PALERMO 20TH ANNIVERSARY SPECIAL
Are we better off on the inside?
Maria Grazia Giammarinaro
International Committee on the Rights of Sex Workers in Europe
Cathy Feingold (Thursday)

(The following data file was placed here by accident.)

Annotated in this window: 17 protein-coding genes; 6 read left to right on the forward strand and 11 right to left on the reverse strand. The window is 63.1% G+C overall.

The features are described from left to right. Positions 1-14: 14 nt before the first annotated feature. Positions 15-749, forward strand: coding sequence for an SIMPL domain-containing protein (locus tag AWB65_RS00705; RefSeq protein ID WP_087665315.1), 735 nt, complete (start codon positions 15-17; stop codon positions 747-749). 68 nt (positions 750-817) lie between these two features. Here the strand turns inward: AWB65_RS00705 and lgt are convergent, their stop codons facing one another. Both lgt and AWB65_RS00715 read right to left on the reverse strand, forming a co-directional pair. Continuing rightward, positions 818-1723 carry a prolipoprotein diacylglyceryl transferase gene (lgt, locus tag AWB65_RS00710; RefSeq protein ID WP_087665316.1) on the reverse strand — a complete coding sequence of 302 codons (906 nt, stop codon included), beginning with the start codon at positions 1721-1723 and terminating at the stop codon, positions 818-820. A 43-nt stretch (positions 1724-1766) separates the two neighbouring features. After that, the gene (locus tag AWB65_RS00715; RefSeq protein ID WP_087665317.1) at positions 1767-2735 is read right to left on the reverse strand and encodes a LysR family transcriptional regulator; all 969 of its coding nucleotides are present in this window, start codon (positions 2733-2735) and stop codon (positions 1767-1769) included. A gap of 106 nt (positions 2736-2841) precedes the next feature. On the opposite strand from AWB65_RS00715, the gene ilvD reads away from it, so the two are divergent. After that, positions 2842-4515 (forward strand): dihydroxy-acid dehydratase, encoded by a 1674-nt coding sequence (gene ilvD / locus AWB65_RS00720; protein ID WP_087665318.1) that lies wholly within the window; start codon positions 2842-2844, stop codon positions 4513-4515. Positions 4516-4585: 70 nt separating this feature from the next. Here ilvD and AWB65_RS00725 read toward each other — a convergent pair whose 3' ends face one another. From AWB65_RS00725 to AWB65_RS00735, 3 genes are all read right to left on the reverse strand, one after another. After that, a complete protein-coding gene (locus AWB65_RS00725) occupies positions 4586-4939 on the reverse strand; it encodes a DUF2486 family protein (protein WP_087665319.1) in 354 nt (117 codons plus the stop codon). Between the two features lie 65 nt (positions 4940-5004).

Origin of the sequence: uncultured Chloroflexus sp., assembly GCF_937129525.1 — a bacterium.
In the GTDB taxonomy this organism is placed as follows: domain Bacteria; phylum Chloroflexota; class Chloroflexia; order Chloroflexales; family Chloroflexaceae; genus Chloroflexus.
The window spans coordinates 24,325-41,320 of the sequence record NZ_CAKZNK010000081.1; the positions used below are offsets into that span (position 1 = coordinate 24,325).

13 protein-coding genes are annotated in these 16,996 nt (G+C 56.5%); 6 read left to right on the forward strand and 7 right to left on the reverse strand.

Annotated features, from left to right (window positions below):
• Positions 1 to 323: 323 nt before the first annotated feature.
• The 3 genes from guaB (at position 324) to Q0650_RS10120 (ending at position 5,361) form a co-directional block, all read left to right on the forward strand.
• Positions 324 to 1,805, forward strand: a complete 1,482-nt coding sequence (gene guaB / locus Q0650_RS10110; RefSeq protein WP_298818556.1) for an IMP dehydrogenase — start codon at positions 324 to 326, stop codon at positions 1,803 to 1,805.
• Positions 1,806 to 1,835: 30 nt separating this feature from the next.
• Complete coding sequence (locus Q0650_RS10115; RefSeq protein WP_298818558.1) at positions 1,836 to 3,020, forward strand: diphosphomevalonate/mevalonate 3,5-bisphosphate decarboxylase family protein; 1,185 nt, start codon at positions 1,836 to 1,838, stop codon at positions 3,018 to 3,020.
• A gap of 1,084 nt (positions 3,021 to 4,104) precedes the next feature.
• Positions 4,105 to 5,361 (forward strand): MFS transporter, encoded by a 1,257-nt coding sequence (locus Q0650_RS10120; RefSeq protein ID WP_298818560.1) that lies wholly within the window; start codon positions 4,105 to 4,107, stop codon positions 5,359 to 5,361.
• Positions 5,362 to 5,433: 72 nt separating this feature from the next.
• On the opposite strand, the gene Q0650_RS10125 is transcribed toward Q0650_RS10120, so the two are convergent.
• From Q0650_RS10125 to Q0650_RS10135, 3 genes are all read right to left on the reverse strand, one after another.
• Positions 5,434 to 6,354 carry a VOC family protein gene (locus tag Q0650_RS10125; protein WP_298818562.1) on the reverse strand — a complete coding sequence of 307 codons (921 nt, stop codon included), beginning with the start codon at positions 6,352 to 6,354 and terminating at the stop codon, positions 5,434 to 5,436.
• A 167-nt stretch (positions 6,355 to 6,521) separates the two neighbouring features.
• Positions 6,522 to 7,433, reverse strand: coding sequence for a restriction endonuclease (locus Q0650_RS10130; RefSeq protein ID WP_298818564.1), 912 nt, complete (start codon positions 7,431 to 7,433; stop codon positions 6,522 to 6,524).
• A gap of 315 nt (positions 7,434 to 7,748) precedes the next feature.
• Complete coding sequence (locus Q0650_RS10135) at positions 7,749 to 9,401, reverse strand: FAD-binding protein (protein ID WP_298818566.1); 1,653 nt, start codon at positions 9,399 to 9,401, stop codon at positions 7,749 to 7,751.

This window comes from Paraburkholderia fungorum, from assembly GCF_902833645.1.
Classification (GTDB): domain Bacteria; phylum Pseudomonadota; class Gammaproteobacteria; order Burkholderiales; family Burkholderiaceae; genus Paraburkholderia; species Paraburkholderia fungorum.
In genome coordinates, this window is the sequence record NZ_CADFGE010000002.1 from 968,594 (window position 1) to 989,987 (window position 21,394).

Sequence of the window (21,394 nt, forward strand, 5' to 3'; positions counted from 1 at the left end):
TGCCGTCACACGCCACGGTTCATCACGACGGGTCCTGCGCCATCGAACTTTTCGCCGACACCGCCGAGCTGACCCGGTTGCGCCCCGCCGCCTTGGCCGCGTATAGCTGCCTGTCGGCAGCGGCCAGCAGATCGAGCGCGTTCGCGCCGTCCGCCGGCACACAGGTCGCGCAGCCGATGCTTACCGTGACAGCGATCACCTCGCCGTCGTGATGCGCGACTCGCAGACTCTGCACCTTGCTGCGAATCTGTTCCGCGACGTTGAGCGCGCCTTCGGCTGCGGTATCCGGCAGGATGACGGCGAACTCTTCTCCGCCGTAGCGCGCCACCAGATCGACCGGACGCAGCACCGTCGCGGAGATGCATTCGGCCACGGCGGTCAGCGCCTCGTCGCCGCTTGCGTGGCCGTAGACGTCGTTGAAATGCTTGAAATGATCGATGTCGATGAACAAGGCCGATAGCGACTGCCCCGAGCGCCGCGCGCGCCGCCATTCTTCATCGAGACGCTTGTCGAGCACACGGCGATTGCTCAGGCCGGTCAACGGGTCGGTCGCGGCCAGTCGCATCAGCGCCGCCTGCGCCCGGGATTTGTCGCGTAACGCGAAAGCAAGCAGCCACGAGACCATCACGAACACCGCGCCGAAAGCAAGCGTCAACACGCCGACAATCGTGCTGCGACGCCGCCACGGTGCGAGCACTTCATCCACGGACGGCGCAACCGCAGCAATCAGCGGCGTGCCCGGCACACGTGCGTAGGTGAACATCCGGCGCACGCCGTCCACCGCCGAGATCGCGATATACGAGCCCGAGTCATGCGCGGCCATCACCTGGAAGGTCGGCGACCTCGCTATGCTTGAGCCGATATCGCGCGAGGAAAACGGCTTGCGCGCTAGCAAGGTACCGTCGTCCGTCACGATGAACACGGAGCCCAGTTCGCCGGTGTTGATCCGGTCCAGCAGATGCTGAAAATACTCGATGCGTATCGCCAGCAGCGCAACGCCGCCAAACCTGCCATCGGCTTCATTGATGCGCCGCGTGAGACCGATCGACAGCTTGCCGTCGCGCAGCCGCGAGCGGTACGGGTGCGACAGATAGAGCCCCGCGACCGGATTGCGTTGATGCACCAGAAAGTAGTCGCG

This piece begins with an election. Not the election you’re probably thinking of, but one which took place sufficiently long ago for its initial notoriety to have faded with time. We need to go all the way back to 2001, when the then Australian prime minister, John Howard, unexpectedly won re-election on the back of a campaign primarily based on the demonisation of asylum seekers. Howard infamously declared that “we will decide who comes to this country and the circumstances in which they come.” He also used military force to prevent a Norwegian vessel that had saved the lives of 438 asylum seekers from entering Australian waters. These asylum seekers were predominantly from Afghanistan. They were fleeing a repressive Taliban regime against which Australia was soon to fight a war at the side of the United States, yet relatively few Australians were sympathetic to their plight. Two months later, sensational claims that asylum seekers on another sinking vessel had thrown their children overboard were front page news. They were later revealed to be false.